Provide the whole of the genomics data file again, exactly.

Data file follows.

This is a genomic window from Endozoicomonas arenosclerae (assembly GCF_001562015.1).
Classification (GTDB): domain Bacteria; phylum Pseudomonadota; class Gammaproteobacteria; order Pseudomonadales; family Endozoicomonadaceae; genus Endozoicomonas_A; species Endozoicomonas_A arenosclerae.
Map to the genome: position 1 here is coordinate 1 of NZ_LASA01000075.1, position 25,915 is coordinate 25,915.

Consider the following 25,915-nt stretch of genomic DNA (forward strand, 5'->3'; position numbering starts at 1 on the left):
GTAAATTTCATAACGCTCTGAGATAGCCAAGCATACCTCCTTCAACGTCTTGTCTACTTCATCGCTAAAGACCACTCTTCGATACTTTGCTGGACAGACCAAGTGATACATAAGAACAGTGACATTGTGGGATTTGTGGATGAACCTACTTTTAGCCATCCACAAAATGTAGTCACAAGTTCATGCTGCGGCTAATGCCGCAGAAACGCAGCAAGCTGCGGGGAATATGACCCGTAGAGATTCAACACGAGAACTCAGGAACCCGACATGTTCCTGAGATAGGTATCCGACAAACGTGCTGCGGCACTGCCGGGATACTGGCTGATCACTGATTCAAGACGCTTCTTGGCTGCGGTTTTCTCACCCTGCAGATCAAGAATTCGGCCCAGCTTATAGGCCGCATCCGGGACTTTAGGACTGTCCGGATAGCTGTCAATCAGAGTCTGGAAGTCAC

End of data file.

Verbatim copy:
This is a genomic window from Endozoicomonas arenosclerae (assembly GCF_001562015.1).
Classification (GTDB): domain Bacteria; phylum Pseudomonadota; class Gammaproteobacteria; order Pseudomonadales; family Endozoicomonadaceae; genus Endozoicomonas_A; species Endozoicomonas_A arenosclerae.
Map to the genome: position 1 here is coordinate 1 of NZ_LASA01000075.1, position 25,915 is coordinate 25,915.

Consider the following 25,915-nt stretch of genomic DNA (forward strand, 5'->3'; position numbering starts at 1 on the left):
GTAAATTTCATAACGCTCTGAGATAGCCAAGCATACCTCCTTCAACGTCTTGTCTACTTCATCGCTAAAGACCACTCTTCGATACTTTGCTGGACAGACCAAGTGATACATAAGAACAGTGACATTGTGGGATTTGTGGATGAACCTACTTTTAGCCATCCACAAAATGTAGTCACAAGTTCATGCTGCGGCTAATGCCGCAGAAACGCAGCAAGCTGCGGGGAATATGACCCGTAGAGATTCAACACGAGAACTCAGGAACCCGACATGTTCCTGAGATAGGTATCCGACAAACGTGCTGCGGCACTGCCGGGATACTGGCTGATCACTGATTCAAGACGCTTCTTGGCTGCGGTTTTCTCACCCTGCAGATCAAGAATTCGGCCCAGCTTATAGGCCGCATCCGGGACTTTAGGACTGTCCGGATAGCTGTCAATCAGAGTCTGGAAGTCAC